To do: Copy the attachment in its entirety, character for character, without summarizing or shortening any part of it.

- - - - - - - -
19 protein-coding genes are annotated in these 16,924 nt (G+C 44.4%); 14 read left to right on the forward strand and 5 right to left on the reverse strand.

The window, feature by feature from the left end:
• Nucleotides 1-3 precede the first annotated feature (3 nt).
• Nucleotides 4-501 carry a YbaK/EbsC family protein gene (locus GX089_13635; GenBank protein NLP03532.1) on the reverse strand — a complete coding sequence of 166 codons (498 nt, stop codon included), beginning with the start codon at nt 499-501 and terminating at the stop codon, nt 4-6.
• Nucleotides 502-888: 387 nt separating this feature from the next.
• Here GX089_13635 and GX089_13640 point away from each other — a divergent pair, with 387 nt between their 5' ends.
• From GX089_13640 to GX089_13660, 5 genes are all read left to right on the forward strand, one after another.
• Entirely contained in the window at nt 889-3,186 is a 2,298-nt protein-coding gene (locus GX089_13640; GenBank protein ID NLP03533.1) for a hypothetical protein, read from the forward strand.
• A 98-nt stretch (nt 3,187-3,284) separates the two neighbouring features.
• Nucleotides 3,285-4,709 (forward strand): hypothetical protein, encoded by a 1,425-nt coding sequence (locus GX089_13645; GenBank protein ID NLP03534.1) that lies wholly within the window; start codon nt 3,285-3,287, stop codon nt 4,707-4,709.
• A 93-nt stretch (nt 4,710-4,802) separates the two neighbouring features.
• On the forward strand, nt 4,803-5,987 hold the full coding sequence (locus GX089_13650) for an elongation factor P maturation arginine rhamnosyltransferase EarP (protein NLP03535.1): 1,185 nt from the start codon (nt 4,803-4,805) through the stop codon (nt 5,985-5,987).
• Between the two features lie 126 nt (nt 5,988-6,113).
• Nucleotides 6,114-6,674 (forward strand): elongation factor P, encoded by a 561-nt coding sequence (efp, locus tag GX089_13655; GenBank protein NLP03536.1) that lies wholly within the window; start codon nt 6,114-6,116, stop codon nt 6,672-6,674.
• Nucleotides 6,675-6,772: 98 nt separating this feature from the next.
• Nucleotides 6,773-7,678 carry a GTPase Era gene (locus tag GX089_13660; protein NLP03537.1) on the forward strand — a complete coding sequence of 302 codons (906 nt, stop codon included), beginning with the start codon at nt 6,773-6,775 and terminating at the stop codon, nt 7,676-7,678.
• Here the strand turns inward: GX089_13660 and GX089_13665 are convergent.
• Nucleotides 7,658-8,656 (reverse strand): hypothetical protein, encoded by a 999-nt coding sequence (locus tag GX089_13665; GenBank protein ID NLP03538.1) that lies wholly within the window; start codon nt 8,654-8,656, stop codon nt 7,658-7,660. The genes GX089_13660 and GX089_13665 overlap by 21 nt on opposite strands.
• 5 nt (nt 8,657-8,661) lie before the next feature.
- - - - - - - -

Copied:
19 protein-coding genes are annotated in these 16,924 nt (G+C 44.4%); 14 read left to right on the forward strand and 5 right to left on the reverse strand.

The window, feature by feature from the left end:
• Nucleotides 1-3 precede the first annotated feature (3 nt).
• Nucleotides 4-501 carry a YbaK/EbsC family protein gene (locus GX089_13635; GenBank protein NLP03532.1) on the reverse strand — a complete coding sequence of 166 codons (498 nt, stop codon included), beginning with the start codon at nt 499-501 and terminating at the stop codon, nt 4-6.
• Nucleotides 502-888: 387 nt separating this feature from the next.
• Here GX089_13635 and GX089_13640 point away from each other — a divergent pair, with 387 nt between their 5' ends.
• From GX089_13640 to GX089_13660, 5 genes are all read left to right on the forward strand, one after another.
• Entirely contained in the window at nt 889-3,186 is a 2,298-nt protein-coding gene (locus GX089_13640; GenBank protein ID NLP03533.1) for a hypothetical protein, read from the forward strand.
• A 98-nt stretch (nt 3,187-3,284) separates the two neighbouring features.
• Nucleotides 3,285-4,709 (forward strand): hypothetical protein, encoded by a 1,425-nt coding sequence (locus GX089_13645; GenBank protein ID NLP03534.1) that lies wholly within the window; start codon nt 3,285-3,287, stop codon nt 4,707-4,709.
• A 93-nt stretch (nt 4,710-4,802) separates the two neighbouring features.
• On the forward strand, nt 4,803-5,987 hold the full coding sequence (locus GX089_13650) for an elongation factor P maturation arginine rhamnosyltransferase EarP (protein NLP03535.1): 1,185 nt from the start codon (nt 4,803-4,805) through the stop codon (nt 5,985-5,987).
• Between the two features lie 126 nt (nt 5,988-6,113).
• Nucleotides 6,114-6,674 (forward strand): elongation factor P, encoded by a 561-nt coding sequence (efp, locus tag GX089_13655; GenBank protein NLP03536.1) that lies wholly within the window; start codon nt 6,114-6,116, stop codon nt 6,672-6,674.
• Nucleotides 6,675-6,772: 98 nt separating this feature from the next.
• Nucleotides 6,773-7,678 carry a GTPase Era gene (locus tag GX089_13660; protein NLP03537.1) on the forward strand — a complete coding sequence of 302 codons (906 nt, stop codon included), beginning with the start codon at nt 6,773-6,775 and terminating at the stop codon, nt 7,676-7,678.
• Here the strand turns inward: GX089_13660 and GX089_13665 are convergent.
• Nucleotides 7,658-8,656 (reverse strand): hypothetical protein, encoded by a 999-nt coding sequence (locus tag GX089_13665; GenBank protein ID NLP03538.1) that lies wholly within the window; start codon nt 8,654-8,656, stop codon nt 7,658-7,660. The genes GX089_13660 and GX089_13665 overlap by 21 nt on opposite strands.
• 5 nt (nt 8,657-8,661) lie before the next feature.